For a larger version of the graphic, click on the picture. For a PDF version, click here. The Senate sponsors are here.
These Wisconsin state representatives – 37 Republicans and four Democrats – teamed up to sponsor an amendment to the State Constitution that would seriously damage the concept of "presumed innocent."
The amendment will be before voters on April 7 and, if approved, will become part of the State Constitution. The referendum question the State Legislature OK'd and voters will get on their ballots actually says nothing about the contents of the proposed amendment or what its impacts would be.
You can learn about those things, though, by checking out WJI's "Marsy's Flaws" page. There are also links to stories about the problems arising in states that approved their own Marsy's Laws and must with the consequences.
Marsy's Law is the brain child of billionaire felon Henry Nicholas III, who earlier this month bought his way out of any real consequences for allegedly trafficking heroin, cocaine, meth and ecstasy.
Jacob Maclin lost his effort to show there is racial bias in federal prosecutors' decisions about who gets charged with certain drug and gun cases in federal court, where penalties are heavier than in state court.
The numbers are clear – African Americans in Milwaukee face the harsher federal criminal penalty at a greater rate than do Whites in Milwaukee and elsewhere in the Eastern District of Wisconsin.
Federal prosecutors work with gun prosecutors in the Milwaukee County District Attorney's Office to decide which cases should go federal, according to the U.S. Attorney's Office. The feds may never even find out about cases in other counties that could be prosecuted federally.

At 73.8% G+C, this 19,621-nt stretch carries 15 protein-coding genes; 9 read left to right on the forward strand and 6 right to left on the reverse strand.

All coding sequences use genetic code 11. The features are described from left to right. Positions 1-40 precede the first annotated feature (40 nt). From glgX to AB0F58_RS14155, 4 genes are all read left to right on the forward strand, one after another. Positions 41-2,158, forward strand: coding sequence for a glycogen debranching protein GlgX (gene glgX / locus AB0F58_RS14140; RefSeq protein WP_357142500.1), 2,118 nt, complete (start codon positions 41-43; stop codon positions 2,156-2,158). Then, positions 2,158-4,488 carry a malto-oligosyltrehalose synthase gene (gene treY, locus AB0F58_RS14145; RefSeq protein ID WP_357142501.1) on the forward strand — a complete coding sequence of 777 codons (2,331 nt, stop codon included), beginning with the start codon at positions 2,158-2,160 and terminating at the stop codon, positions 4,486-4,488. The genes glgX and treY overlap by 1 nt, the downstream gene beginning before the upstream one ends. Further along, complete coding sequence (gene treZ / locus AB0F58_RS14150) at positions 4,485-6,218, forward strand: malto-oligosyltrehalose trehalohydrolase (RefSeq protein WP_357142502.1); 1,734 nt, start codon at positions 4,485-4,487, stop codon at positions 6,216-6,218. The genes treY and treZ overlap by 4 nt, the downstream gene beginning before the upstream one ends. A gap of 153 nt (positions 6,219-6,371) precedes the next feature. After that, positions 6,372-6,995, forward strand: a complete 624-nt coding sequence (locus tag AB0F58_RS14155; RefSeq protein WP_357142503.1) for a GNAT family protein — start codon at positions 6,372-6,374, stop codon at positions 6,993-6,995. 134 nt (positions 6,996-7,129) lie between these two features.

Maclin's lawyer, Joshua D. Uller argued the feds' practices resulted in racial bias and demonstrated selective prosecution; the U.S. Attorney's Office said it was concentrating resources in Milwaukee because of higher crime there.
U.S. District Judge Pamela Pepper sided with the feds. Uller simply did not present evidence that federal authorities were racially motivated by their charging decisions, she said.
Ultimately, then, armed drug dealers in Milwaukee may face harsher penalties because of where they live or were arrested. It's not about race; it's about location.
But criminal complaints filed in state court and cited by Uller show there are great discrepancies in how cannabis/gun cases get treated, even in Milwaukee County.
The Milwaukee Fire and Police Commission will not investigate the Wisconsin Justice Initiative's complaint about derogatory comments a police officer made because the complaint came from a third party and not someone directly affected.
The officer's comments, made during a Federal Court deposition, targeted North Side and central city drivers. A transcript of the officer's deposition is on file in Federal Court and is a public record.
The commission's decision "is ridiculous and surprising," WJI Executive Director Gretchen Schuldt said.
WJI filed the complaint in August, after reading the transcript of a deposition of Milwaukee Police Officer – now Detective – Froilan Santiago. The transcript is part of the public Federal Court record.
Santiago testified he would invite traffic stop subjects into his squad car if the stop was in a Downtown police district, but not if it was in a central city or North Side district.
"District 7, if you stop that person, that person is going to run. He might have drugs or guns, based on where I've worked at. District 7 or District 5," he said.